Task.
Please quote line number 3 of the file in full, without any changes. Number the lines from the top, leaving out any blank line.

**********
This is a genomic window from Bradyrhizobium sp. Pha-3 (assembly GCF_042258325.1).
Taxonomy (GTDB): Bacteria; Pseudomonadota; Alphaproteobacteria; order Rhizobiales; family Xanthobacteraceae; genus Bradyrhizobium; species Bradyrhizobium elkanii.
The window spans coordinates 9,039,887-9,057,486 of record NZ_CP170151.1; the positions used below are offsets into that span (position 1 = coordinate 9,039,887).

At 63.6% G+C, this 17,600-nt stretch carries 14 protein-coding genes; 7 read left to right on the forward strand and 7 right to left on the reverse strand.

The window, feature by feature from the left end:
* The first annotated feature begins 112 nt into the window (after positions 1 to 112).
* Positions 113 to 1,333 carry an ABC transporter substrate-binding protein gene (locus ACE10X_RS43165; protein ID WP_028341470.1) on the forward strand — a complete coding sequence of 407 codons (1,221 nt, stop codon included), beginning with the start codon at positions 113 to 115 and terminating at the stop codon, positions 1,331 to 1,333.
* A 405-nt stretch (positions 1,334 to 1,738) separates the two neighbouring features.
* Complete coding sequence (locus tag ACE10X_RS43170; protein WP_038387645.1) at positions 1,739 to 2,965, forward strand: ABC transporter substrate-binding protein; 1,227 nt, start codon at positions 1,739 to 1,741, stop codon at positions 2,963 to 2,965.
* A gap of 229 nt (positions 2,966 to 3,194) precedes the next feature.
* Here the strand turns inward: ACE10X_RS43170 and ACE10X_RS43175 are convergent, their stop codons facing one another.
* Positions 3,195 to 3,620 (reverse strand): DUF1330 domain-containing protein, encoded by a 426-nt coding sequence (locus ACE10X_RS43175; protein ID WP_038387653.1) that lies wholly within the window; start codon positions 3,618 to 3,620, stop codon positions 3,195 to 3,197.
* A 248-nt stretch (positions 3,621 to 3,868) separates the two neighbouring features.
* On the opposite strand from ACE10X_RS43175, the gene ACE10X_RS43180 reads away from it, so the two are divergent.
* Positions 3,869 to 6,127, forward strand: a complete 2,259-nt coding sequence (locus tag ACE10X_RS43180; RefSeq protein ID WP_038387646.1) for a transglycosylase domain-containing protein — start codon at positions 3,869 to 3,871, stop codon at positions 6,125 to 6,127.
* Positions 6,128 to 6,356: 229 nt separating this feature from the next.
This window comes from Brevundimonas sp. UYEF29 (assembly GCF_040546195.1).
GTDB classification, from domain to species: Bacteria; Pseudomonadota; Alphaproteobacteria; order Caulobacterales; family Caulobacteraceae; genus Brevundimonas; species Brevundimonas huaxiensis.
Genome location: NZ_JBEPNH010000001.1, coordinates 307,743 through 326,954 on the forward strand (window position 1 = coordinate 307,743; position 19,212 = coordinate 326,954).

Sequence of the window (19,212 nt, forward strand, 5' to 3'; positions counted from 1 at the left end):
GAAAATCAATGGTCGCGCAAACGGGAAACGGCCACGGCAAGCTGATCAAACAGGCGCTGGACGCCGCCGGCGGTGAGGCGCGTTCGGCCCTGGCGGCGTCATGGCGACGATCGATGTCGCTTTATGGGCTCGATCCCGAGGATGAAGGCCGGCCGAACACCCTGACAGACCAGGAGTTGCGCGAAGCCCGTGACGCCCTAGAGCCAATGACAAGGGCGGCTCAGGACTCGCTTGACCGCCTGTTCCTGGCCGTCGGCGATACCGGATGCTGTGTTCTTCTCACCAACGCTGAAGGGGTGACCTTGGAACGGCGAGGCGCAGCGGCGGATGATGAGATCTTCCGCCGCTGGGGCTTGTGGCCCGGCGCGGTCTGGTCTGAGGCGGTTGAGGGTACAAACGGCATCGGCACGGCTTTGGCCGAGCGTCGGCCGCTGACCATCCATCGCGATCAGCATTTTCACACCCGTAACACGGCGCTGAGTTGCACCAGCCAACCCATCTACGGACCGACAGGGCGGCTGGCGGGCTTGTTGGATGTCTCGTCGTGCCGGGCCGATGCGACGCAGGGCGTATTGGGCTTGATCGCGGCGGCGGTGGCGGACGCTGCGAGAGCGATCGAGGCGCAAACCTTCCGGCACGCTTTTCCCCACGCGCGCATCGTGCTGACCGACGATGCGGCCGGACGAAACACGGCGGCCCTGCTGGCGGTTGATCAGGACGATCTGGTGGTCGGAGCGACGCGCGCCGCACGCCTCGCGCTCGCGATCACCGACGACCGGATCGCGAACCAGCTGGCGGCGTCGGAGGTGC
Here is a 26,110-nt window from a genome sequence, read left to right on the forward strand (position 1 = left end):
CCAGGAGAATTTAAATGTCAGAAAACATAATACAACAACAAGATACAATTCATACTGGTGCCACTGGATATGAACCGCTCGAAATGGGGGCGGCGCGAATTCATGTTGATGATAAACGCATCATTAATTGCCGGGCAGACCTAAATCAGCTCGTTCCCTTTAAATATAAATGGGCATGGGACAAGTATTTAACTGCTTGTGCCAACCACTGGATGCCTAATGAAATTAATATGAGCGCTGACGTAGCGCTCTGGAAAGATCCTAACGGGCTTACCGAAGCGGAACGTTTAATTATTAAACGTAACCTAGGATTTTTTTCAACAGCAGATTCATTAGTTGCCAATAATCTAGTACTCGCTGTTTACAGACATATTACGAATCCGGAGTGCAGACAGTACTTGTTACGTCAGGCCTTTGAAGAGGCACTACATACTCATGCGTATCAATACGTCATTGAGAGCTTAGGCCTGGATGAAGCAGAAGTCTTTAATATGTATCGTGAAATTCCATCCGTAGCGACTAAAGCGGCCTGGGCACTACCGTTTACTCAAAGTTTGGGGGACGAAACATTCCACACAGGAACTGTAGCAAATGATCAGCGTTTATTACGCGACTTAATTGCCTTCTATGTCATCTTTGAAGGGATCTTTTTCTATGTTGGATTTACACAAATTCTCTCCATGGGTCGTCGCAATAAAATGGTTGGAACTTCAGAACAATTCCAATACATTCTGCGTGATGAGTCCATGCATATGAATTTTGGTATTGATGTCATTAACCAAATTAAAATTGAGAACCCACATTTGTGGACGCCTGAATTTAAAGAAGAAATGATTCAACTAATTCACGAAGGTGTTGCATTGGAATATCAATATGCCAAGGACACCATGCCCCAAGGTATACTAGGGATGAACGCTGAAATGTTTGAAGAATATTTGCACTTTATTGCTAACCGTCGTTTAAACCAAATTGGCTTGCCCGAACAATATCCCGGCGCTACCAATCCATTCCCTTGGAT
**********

The window spans coordinates 9,039,887-9,057,486 of record NZ_CP170151.1; the positions used below are offsets into that span (position 1 = coordinate 9,039,887).